Hex maps. Every wargamer knows them. Expert D&D players broke out of their dual-axis world during their Isle of Dread campaign to use these six-sided monsters. Here’s a close up of one:
Hex maps, it is claimed, offer a more natural choice of direction for players who want to model open air terrain than the good old graph-paper, cartesian plane, 2 perpendicular axes maps. Graph paper maps do match up well to the four cardinal points of a compass, which is nice. Even better for programmers, these kinds of maps are easily represented with 2 dimensional arrays, a data structure that even grumpy old C supports!
And it’s easy to find the neighboring squares in this kind of map. Consider a coordinate system whose origin (0,0) is the upper most left corner of a grid. Going to the right adds to the x coordinate, while going left subtracts from it. Similarly, going down to the bottom of the grid adds to the y coordinate, but going up lessens the y value. If the starting square can be thought of as being at the coordinate (x,y), then neighbors can be found at predictable offsets:
- Northern neighbor: (x, y-1)
- Eastern neighbor: (x+1, y)
- Southern neighbor: (x, y+1)
- Western neighbor: (x-1, y)
It’s easy to extrapolate how you could find the diagonal squares too if you wanted to, but that’s not desirable for wargamers. There are at most only four equidistant neighbors for any given square on the graph paper map. Sure, you could include the four squares pointed to by the diagonals of the square, but these are more distant from the center of the square than the neighbors at the cardinal points. And that makes wargamers mad! How can you accurately plot the range of your 18th century dutch cannon using only the cardinal compass points?! Hex maps offer up to six equidistant neighbors for any given hex. And that means more accurate pathing for cannon fire. Super!
But how do you model a map in which each element has six neighbors? You could make a linked list of structures that contain pointers to each of their neighbors. But that’s not a particularly natural fit and would cause a great deal of programming overhead to populate and search. Is there a way to get all the benefits of a hex map into a 2D array implementation? Yes, there is but you need to to think about a hex map in a certain way.
Look at Figure 1 again, but try to see the map as three columns of hexes stacked on top of each other. Notice that although the first column (with hexes A and D) are horizontally aligned with the last column (with hexes C and F) but the the middle column (with hexes B, E and G) is a bit offset. This is an important detail that will affect our hex map model. We can order these hexes from left to right, top to bottom if we take into account the offset columns that happen every other time. That is, all the odd number columns are offset from the even numbered ones. We can make a horizontal row by starting with a left-most hex. Then, find the “northeastern” neighbor in the odd row. To find the horizontal neighbor of that hex, look to its “southeastern” side. In Figure 1, the first horizontal row is marked out as hexes A, B and C. Continue this alternation until you hit the last column of hexes.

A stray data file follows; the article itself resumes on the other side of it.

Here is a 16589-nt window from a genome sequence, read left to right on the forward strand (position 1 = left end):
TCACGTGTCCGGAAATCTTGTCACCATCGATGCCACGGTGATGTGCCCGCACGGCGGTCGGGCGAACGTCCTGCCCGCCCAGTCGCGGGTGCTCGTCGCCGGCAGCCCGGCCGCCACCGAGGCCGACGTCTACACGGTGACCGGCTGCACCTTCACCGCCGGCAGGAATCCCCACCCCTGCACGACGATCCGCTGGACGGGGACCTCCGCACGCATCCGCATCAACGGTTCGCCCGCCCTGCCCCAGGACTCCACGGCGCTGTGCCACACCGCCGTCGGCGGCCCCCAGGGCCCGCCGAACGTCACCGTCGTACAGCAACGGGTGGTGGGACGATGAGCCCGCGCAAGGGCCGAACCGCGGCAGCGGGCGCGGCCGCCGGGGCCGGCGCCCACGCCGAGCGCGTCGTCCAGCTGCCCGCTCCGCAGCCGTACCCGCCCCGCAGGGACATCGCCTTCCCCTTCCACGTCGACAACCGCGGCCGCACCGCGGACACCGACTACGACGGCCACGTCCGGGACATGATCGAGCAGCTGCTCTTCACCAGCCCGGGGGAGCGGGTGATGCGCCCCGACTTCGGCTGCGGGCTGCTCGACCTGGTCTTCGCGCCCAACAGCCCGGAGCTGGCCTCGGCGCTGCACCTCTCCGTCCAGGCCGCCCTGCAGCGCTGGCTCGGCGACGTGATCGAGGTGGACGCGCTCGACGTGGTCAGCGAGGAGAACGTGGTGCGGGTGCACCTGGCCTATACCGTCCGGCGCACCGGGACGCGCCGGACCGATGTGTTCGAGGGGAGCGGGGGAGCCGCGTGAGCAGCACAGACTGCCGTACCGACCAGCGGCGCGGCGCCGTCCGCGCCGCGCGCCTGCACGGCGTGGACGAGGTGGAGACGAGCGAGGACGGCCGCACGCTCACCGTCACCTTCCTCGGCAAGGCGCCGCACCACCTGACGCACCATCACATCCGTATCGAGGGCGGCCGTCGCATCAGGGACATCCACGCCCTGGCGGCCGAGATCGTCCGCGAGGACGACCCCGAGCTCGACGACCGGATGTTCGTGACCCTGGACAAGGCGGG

Once we have a predictable sorting order for our hexes, we can use a 2D array to model this map. Why bother with a 2D for a linear list? The answer is that a 2D array naturally maps to the way computer screens are represented in most drawing libraries. 2D arrays also fit easily into an SQL database system. So, even though the thing we want could be represented in a number of ways, there’s a lot of convenience to be had in thinking of (x,y) coordinates. So given a hex coordinate, how can we determine its neighbors in a 2D array? The answer is: it depends!
It depends on whether the hex is in a odd numbered column or an even numbered one. Consult the two tables below. I look for neighboring hexes in a clockwise direction starting at the top of the hex (which would be the northern neighbor).
Figure 3: Calculating Neighbors for Hexes in Even Columns
Figure 4: Calculating Neighbors for Hexes in Odd Columns
And for the purposes of this discussion, column 0 counts as even. Does your brain hurt a little? Mine too. Let’s make this more concrete.
Using Figure 1, let’s create a 2D array that maps the hexes in the right order.
|0||A (0,0)||B (1,0)||C (2,0)|
|1||D (0,1)||E (1,1)||F (2,1)|
Figure 5: Mapping a Hex Map into a 2D Array
I have included the coordinates of the hex in this table for easier reference. Let’s walk through our algorithm to find all the neighbors of each point.
|A (0,0)||(0,-1)||D (1,0)||E (1,1)||B (0,1)||(-1, 1)||(-1,0)|
|B (1,0)||(1,-1)||(2,-1)||C (2,0)||E (1,1)||A (0,0)||(0,-1)|
|C (2,0)||(2,-1)||(3,0)||(3,1)||F (2,1)||E (1,1)||B (1,0)|
|D (0,1)||A (0,0)||E (1,1)||(1,2)||(0,2)||(-1, 2)||(-1,1)|
|E (1,1)||B (1,0)||C (2,0)||E (2,1)||G (1,2)||B (0,1)||A (0,0)|
|F (2,1)||C (2,0)||(3,1)||(3,2)||(2,2)||G (1,2)||E (1,1)|
Whew! That’s quite a table of mind-numbing numbers! What this table is attempting to show is the neighboring hexes for each hex appearing in the left-hand column. Computations which result in a valid location are shown with that area’s label. Computations that produce bum results are shown in italics, just to give you some idea how the edge cases work.
Now that you can easily find the neighbors of any hex, you can implement any of the class of algorithms designed to calculate shortest path, distance, etc. Of particular note, A* pathfinding and shortest distance routines should fall out nicely once you wrap the neighbor calculations into some kind of function.
Which is an exercise I leave for the reader. I realize that modeling hex maps is a solved problem, but I worked this stuff out for myself. Thinking of these sorts of things keeps me off the streets and high on life.
UPDATE: Other people are interested in hex maps too.